Penn announced plans to complete Tangen Hall, the first student entrepreneurship hub at Penn, by August 2020 at a Board of Trustees meeting Thursday.
Tangen Hall's construction will cost $46.35 million and will span 68,000 square feet, KSS Architects partner Petar Mattioni announced at the meeting. The seven-story building's creation was announced in October 2018 and will be located at the intersection of 40th and Sansom streets. Construction will begin in May 2019.
The building will house the Penn Wharton Entrepreneurship program, which provides faculty advising, financial support, and entrepreneurship courses to Penn students looking to establish their own startups. The hall will also create spaces for collaboration between Wharton, the School of Engineering and Applied Science, and the School of Design.
Wharton Dean Geoffrey Garrett said Penn is considering requiring students to apply for membership to enter the building so the facilities could be restricted to students who are working on entrepreneurship ideas.
“If we have a membership, it will allow us to monitor activity because we will have a swipe card," he said. "If you are a member, you get it in, and if you’re not a member, you will be asked questions about your project."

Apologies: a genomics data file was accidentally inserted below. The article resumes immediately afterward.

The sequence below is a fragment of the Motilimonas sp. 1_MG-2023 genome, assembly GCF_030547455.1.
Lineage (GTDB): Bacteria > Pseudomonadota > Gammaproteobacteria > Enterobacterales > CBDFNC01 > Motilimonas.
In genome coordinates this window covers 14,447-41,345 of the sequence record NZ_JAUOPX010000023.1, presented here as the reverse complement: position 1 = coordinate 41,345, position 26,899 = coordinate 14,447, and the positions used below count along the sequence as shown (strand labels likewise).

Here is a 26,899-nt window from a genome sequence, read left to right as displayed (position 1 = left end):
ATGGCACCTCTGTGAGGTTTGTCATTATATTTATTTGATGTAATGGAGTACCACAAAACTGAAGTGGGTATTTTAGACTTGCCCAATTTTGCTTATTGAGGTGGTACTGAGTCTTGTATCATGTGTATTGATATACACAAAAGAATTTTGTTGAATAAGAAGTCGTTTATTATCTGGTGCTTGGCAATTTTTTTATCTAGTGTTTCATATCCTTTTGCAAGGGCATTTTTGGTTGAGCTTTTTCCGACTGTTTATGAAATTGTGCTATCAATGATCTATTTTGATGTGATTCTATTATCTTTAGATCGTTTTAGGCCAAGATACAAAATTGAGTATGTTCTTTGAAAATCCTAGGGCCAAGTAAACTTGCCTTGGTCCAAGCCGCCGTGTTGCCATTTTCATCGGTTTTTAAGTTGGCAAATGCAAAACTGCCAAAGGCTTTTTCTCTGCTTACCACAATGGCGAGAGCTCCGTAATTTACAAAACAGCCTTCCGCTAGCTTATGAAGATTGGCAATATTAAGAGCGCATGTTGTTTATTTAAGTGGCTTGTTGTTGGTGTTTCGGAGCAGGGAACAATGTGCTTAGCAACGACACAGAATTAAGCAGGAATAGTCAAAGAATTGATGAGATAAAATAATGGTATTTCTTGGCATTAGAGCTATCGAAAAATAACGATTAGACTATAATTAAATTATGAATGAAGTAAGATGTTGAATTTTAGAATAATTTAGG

The consideration of adding the membership is so that the building will not only be a study space for students, but rather a building focused on entrepreneurial activities, Garrett said.
Garrett added there are approximately 1,000 students in Penn Wharton Entrepreneurship who are “actively engaged” and invested in their entrepreneurial projects.
Mattioni said the space will include a test kitchen for food-centric startups and office space for student-led ventures.
In October 2018, the charity branch of a company founded by 1992 Wharton graduate Nicolai Tangen donated $25 million to start construction on Tangen Hall. It will be designed by the same architects who drafted plans for the Pennovation Center, which houses offices, labs, and production spaces for startups and officially opened in September 2016.
Mattioni said the building will be “transparent and translucent” so that “people walking along this building will be able to get deep views into the facility.” He added that the architects are considering making Tangen's exterior colors green and blue.
Penn President Amy Gutmann said she advocated for the bright colors because she didn't want "just a glass building that is gray."
“We want our buildings to be signature buildings and basically shout that the University of Pennsylvania designs buildings really worth looking at,” Gutmann said. “Because it has a very special function, we don’t want to look like the other institutions."
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